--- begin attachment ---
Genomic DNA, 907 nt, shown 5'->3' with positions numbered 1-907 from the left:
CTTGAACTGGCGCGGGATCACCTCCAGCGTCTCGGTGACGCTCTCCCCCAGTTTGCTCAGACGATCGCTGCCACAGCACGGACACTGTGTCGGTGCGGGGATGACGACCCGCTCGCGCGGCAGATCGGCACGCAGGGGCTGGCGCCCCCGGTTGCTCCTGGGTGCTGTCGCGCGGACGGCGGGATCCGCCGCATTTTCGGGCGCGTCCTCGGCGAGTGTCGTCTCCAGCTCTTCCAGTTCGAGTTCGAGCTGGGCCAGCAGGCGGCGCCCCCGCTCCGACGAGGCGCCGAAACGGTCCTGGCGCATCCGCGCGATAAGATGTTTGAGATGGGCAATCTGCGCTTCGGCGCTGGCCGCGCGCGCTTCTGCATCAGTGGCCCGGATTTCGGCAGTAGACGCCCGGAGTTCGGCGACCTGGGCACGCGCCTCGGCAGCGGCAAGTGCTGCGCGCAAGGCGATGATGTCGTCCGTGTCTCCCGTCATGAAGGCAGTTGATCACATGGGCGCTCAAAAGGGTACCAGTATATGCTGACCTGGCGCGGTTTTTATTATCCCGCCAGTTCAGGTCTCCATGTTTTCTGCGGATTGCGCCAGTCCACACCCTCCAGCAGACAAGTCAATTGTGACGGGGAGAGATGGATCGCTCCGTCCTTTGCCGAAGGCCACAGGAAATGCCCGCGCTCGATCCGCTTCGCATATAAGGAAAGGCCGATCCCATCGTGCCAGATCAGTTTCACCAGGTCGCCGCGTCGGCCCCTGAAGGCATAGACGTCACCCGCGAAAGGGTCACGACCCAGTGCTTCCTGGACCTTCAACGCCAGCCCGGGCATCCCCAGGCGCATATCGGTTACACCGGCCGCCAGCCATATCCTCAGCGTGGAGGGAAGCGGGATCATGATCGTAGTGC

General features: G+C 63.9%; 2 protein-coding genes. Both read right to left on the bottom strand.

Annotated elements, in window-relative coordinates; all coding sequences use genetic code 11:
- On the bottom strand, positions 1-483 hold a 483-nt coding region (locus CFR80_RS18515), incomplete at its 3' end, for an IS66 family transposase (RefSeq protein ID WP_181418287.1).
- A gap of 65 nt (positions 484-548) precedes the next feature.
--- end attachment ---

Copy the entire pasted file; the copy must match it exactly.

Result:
Genomic DNA, 907 nt, shown 5'->3' with positions numbered 1-907 from the left:
CTTGAACTGGCGCGGGATCACCTCCAGCGTCTCGGTGACGCTCTCCCCCAGTTTGCTCAGACGATCGCTGCCACAGCACGGACACTGTGTCGGTGCGGGGATGACGACCCGCTCGCGCGGCAGATCGGCACGCAGGGGCTGGCGCCCCCGGTTGCTCCTGGGTGCTGTCGCGCGGACGGCGGGATCCGCCGCATTTTCGGGCGCGTCCTCGGCGAGTGTCGTCTCCAGCTCTTCCAGTTCGAGTTCGAGCTGGGCCAGCAGGCGGCGCCCCCGCTCCGACGAGGCGCCGAAACGGTCCTGGCGCATCCGCGCGATAAGATGTTTGAGATGGGCAATCTGCGCTTCGGCGCTGGCCGCGCGCGCTTCTGCATCAGTGGCCCGGATTTCGGCAGTAGACGCCCGGAGTTCGGCGACCTGGGCACGCGCCTCGGCAGCGGCAAGTGCTGCGCGCAAGGCGATGATGTCGTCCGTGTCTCCCGTCATGAAGGCAGTTGATCACATGGGCGCTCAAAAGGGTACCAGTATATGCTGACCTGGCGCGGTTTTTATTATCCCGCCAGTTCAGGTCTCCATGTTTTCTGCGGATTGCGCCAGTCCACACCCTCCAGCAGACAAGTCAATTGTGACGGGGAGAGATGGATCGCTCCGTCCTTTGCCGAAGGCCACAGGAAATGCCCGCGCTCGATCCGCTTCGCATATAAGGAAAGGCCGATCCCATCGTGCCAGATCAGTTTCACCAGGTCGCCGCGTCGGCCCCTGAAGGCATAGACGTCACCCGCGAAAGGGTCACGACCCAGTGCTTCCTGGACCTTCAACGCCAGCCCGGGCATCCCCAGGCGCATATCGGTTACACCGGCCGCCAGCCATATCCTCAGCGTGGAGGGAAGCGGGATCATGATCGTAGTGC

General features: G+C 63.9%; 2 protein-coding genes. Both read right to left on the bottom strand.

Annotated elements, in window-relative coordinates; all coding sequences use genetic code 11:
- On the bottom strand, positions 1-483 hold a 483-nt coding region (locus CFR80_RS18515), incomplete at its 3' end, for an IS66 family transposase (RefSeq protein ID WP_181418287.1).
- A gap of 65 nt (positions 484-548) precedes the next feature.